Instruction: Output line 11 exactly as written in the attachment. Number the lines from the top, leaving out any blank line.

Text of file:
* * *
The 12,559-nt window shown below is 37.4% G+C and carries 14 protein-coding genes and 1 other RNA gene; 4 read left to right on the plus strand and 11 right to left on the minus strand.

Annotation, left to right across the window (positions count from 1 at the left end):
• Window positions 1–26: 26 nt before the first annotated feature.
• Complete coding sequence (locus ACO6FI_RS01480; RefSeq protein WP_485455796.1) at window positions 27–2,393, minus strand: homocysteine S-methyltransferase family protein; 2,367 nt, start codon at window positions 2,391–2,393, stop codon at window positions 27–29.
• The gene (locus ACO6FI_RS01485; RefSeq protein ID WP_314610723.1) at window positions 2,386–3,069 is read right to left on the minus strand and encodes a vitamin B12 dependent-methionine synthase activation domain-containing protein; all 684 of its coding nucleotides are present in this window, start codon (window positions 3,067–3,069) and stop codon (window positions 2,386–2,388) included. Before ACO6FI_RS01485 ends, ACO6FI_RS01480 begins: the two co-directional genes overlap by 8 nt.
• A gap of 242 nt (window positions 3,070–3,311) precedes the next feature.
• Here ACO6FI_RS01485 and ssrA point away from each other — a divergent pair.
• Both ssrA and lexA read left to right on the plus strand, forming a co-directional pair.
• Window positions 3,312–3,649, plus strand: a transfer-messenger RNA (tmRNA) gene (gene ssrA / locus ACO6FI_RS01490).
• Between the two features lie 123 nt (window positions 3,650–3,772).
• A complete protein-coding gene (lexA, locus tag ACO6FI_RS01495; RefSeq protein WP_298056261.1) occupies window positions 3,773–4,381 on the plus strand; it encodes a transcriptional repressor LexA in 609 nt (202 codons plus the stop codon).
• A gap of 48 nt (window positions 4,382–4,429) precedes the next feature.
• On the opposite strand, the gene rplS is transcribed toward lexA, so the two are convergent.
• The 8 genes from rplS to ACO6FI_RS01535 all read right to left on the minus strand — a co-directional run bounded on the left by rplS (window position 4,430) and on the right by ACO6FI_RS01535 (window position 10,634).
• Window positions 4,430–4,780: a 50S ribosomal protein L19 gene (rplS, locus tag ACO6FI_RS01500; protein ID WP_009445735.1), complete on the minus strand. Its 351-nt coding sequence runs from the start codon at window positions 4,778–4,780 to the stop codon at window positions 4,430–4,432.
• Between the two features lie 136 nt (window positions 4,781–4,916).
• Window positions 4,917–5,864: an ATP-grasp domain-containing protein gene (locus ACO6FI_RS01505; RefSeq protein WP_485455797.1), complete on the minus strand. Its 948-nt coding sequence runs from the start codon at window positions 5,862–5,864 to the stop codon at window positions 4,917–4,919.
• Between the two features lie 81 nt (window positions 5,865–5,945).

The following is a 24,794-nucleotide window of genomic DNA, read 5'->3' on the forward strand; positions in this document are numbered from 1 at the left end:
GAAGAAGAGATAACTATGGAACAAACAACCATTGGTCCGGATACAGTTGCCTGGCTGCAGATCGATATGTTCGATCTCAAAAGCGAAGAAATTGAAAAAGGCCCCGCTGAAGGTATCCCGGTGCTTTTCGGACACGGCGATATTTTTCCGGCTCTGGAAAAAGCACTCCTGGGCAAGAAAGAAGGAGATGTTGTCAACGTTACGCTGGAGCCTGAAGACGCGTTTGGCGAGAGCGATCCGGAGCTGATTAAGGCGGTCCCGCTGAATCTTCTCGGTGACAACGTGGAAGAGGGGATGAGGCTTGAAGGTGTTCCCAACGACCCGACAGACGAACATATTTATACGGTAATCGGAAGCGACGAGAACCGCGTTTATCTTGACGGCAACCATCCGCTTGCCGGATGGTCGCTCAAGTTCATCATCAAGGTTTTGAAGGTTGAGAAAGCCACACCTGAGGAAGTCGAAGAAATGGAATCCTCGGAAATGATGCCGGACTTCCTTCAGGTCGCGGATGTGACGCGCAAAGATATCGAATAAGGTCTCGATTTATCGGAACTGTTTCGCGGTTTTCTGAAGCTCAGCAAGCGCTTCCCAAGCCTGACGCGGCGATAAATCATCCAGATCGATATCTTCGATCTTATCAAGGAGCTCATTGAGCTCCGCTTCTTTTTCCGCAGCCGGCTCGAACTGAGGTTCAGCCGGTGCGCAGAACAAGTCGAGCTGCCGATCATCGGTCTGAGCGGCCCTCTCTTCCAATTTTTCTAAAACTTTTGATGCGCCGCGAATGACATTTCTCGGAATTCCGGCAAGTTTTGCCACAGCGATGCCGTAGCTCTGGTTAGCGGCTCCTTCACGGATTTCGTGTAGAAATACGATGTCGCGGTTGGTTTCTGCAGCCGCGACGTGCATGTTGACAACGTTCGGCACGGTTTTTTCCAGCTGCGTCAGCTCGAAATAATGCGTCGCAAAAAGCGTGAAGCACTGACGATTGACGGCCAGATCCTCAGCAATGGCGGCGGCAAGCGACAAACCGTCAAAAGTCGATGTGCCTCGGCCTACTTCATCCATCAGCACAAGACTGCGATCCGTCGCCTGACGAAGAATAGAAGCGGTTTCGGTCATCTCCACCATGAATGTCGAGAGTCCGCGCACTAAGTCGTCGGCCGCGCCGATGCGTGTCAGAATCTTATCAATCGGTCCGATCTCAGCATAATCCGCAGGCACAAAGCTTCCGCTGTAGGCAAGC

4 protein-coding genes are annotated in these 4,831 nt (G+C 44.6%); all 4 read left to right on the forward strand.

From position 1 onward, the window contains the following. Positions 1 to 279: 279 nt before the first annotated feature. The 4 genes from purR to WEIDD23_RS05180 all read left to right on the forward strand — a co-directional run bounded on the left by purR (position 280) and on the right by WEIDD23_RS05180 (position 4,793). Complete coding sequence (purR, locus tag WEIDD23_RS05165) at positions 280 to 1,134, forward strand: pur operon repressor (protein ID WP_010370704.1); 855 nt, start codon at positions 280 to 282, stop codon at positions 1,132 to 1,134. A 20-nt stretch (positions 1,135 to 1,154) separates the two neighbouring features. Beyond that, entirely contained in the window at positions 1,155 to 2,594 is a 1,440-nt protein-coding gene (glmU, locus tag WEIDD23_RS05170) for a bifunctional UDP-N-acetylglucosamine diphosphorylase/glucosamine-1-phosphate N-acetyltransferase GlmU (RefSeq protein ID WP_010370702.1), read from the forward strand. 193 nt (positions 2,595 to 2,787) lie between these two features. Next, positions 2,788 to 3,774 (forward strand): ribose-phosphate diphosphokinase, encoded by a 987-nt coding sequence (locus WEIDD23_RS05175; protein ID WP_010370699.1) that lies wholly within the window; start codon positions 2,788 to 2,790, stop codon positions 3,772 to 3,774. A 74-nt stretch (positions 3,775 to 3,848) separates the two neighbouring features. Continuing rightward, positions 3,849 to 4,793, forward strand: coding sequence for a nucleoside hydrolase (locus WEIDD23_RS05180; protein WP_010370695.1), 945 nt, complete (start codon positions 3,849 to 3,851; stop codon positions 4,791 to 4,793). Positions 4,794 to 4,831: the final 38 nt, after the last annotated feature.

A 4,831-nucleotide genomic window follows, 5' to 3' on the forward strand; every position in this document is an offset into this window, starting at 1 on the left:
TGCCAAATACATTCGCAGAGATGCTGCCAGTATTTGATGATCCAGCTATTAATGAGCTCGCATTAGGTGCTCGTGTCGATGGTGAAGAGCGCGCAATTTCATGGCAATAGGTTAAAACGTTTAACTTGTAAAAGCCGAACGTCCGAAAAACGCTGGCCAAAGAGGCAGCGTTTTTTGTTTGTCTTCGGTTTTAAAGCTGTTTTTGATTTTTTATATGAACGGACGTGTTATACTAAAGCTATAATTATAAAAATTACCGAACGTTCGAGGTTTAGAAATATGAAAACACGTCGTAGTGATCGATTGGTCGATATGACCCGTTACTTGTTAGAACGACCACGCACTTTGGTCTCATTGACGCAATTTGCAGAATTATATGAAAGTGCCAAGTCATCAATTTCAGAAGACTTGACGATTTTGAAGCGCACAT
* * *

• A complete protein-coding gene (lexA, locus tag ACO6FI_RS01495; RefSeq protein WP_298056261.1) occupies window positions 3,773–4,381 on the plus strand; it encodes a transcriptional repressor LexA in 609 nt (202 codons plus the stop codon).